“You clearly have.”
“I haven’t! Well not, y’know any booze just… y’know…” she waved her hand, smacking aforementioned human beside her in the face, but he didn’t seem to notice as he was also three-sheets-in-the-wind, as most of the humans in here were.
“I see,” he looked around at the wriggling crowd, trying to gauge who was missing. “Who was it?”
“Um,” Faith pondered, but it became a choked gargle. “That guy. Fat sarong man. And yeah… he was. He was… he was not good. Nope. He tasted like shit.”
“Yes, probably loaded on devil-knows-what,” Seth sighed. “As you are now.”
“He cried when I bit him.”
“And then,” Faith paused for dramatic effect, swaying in her heels. “Then! He threw up on me.” She gestured to her feet and the remnants of her spoils that clung to her expensive shoes.
“Wonderful,” Seth muttered, rubbing his temples.
He wasn’t an expert on the types of intoxicants that humans ingested, but he knew enough to understand that Faith was likely a write-off tonight. On the one hand, he couldn’t blame her for not knowing how to determine the suitability of her supper. On the other, it put his night’s plan on hold and ground his gears. As he glared at her, carefully deliberating his course of action, she pouted at him, stubbornly.
“I’m not drunk. I’m not.”
“I’m not! I’ll prove it!” she looked around for a method to prove her sobriety but, perhaps tellingly, came up short.
Seth sighed. “Touch the tip of your nose.”
Faith made a face and looked down at her finger. “What?”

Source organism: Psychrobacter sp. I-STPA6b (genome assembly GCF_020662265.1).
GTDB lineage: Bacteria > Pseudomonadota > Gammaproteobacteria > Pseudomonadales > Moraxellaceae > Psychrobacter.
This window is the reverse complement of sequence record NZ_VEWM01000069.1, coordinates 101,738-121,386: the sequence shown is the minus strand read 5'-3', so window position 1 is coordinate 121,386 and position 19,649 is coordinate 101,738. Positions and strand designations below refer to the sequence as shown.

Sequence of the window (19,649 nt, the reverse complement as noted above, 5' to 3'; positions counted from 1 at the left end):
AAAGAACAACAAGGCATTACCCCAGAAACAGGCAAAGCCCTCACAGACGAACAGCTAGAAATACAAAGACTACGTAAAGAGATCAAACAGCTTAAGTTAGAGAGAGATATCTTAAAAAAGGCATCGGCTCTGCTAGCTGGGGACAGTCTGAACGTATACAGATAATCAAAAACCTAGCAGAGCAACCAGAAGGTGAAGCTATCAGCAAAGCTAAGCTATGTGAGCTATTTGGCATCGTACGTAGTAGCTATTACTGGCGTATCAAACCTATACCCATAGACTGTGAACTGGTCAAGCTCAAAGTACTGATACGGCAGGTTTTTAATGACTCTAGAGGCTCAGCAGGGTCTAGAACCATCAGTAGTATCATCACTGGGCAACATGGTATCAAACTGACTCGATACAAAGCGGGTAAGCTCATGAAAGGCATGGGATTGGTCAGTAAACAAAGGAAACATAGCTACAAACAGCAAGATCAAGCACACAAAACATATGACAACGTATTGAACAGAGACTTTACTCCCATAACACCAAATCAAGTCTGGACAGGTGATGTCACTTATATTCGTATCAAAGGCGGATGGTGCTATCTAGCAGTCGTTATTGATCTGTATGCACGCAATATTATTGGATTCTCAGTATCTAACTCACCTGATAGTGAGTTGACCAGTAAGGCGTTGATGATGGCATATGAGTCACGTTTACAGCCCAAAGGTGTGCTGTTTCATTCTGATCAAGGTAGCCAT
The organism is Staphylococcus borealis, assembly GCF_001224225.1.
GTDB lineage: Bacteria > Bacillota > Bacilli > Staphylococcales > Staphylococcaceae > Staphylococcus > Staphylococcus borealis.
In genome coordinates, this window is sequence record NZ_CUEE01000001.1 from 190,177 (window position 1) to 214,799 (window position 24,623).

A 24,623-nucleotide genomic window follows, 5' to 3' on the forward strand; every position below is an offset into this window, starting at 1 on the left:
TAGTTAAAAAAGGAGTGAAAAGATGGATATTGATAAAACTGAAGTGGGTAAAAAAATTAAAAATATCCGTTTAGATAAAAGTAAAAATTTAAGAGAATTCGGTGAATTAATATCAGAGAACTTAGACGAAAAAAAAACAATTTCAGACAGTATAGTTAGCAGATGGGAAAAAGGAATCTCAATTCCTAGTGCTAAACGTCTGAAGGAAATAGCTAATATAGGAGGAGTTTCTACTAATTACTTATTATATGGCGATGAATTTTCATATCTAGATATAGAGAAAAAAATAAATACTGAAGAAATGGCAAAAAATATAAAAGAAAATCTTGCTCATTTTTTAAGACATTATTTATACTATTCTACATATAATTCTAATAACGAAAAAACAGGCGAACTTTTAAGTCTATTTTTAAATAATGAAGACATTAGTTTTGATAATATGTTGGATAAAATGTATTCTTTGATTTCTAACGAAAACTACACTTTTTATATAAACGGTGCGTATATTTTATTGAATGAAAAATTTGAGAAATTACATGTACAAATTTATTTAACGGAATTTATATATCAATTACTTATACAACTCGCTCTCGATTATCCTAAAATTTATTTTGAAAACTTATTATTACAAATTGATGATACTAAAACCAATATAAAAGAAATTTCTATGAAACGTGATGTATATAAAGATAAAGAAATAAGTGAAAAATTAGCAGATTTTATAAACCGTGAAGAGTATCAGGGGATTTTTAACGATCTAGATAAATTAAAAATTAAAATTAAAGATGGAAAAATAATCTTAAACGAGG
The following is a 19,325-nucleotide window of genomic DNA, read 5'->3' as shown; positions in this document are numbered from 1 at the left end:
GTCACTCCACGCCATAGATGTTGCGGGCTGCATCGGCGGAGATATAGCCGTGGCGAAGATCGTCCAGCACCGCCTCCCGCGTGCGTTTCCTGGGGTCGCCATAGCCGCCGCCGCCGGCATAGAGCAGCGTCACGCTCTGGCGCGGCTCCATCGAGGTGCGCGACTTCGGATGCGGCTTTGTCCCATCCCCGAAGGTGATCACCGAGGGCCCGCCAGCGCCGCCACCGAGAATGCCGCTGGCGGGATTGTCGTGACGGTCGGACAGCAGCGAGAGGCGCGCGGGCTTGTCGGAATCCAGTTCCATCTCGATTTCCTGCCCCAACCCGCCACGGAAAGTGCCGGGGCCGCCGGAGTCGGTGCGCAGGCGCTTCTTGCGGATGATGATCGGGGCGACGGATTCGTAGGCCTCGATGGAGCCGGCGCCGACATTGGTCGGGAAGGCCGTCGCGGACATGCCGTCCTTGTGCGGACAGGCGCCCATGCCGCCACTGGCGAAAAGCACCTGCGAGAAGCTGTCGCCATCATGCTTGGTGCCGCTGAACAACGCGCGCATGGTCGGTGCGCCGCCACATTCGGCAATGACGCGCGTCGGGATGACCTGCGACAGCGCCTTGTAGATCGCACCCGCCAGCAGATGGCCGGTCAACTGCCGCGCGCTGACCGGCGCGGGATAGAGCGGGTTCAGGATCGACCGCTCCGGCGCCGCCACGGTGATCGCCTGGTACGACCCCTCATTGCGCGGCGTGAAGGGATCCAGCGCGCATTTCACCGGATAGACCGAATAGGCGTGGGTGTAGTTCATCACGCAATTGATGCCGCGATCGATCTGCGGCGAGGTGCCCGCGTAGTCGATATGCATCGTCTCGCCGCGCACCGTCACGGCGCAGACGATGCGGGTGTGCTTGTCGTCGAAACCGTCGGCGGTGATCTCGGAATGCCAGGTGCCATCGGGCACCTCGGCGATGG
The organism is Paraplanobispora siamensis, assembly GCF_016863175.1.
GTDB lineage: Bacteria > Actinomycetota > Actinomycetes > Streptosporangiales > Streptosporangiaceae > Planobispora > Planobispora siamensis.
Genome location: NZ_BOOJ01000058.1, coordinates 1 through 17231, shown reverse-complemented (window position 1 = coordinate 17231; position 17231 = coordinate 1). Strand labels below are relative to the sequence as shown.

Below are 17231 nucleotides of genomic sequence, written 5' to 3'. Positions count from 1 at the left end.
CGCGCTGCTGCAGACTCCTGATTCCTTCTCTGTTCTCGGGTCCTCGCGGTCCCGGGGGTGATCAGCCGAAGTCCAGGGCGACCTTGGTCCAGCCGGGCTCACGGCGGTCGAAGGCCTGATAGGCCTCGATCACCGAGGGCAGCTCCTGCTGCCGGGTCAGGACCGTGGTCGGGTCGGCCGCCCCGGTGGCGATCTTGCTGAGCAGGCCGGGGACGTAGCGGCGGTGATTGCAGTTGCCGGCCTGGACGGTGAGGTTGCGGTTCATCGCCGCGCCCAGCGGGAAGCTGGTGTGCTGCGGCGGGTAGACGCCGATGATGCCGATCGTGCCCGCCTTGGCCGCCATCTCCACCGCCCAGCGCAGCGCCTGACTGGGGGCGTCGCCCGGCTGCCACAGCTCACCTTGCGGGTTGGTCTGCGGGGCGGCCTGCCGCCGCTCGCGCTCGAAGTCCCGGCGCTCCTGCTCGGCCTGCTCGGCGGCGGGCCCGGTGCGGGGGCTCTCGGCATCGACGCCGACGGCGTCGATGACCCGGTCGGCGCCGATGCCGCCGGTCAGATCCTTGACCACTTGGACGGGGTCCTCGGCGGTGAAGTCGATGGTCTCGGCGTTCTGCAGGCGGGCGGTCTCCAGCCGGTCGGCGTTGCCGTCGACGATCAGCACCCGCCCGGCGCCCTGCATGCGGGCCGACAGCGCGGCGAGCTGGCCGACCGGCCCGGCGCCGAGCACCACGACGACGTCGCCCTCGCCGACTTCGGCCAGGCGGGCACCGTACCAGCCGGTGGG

“It’s not brain surgery,” he growled and tapped his fingertip to his own nose.
She squinted at him a bit longer before she finally understood. After muttering about how stupid this was, how sober she was, how much of a bastard he was, she followed his example.
“Fuck!” she gasped. “Fuck! What did you do that for?!”
Seth would have laughed if he wasn’t so annoyed by the whole turn of events. “Come here, we’re leaving.”
“No!” Faith screamed, backing away. “You made me poke myself in the eye!”
By now a few people on the dancefloor had stopped cavorting and were watching the scene. A number were advancing, once again, to intervene.
Seth had had enough. The carefully amassed power he had obtained from his evening’s quarry would not be seeing its intended use, anyway. With irritation, he gestured around at the crowd in turn, draining himself as he dropped each worthless body into slumber, in turn. The club fell silent as its occupants succumbed.
Exhausted and frustrated, Seth glared at Faith until she finally realised what had just happened around her.
Faith sighed in that over-dramatic, teenaged way and stomped over, glaring at him the whole time.
“I hate you,” she hissed.
“You wound me.”
“I will wound you,” she muttered. “Maybe I’ll poke you in the fucking eye.”
“Finally, something to look forward to in our shared eternity of misery,” he snarled, pulling her to him and half-hoping that she didn’t have the mental capacity to keep her focus as he misted with her.
“Eternity?” she whispered. “Aww, baby. I love you too.”
“I didn’t say that.”
Faith made cutesy noises as she clumsily stroked his face and moved against him in the silent club. This, combined with her unusually doe-eyed and docile demeanour, knocked him completely off-kilter again.
How did she keep doing this?
He groaned, pulling her firmly into his embrace. It was going to be a long night now his plans were shot to hell and so was his fledgling. Tonight, he’d play along with her game. He’d wait.
She could lose her mind tomorrow.
Slow dancing (used for some Seth & Faith poses and a million times better than that bouncy crap EA gave us) is part of MercuryFoam’s awesome ballroom mod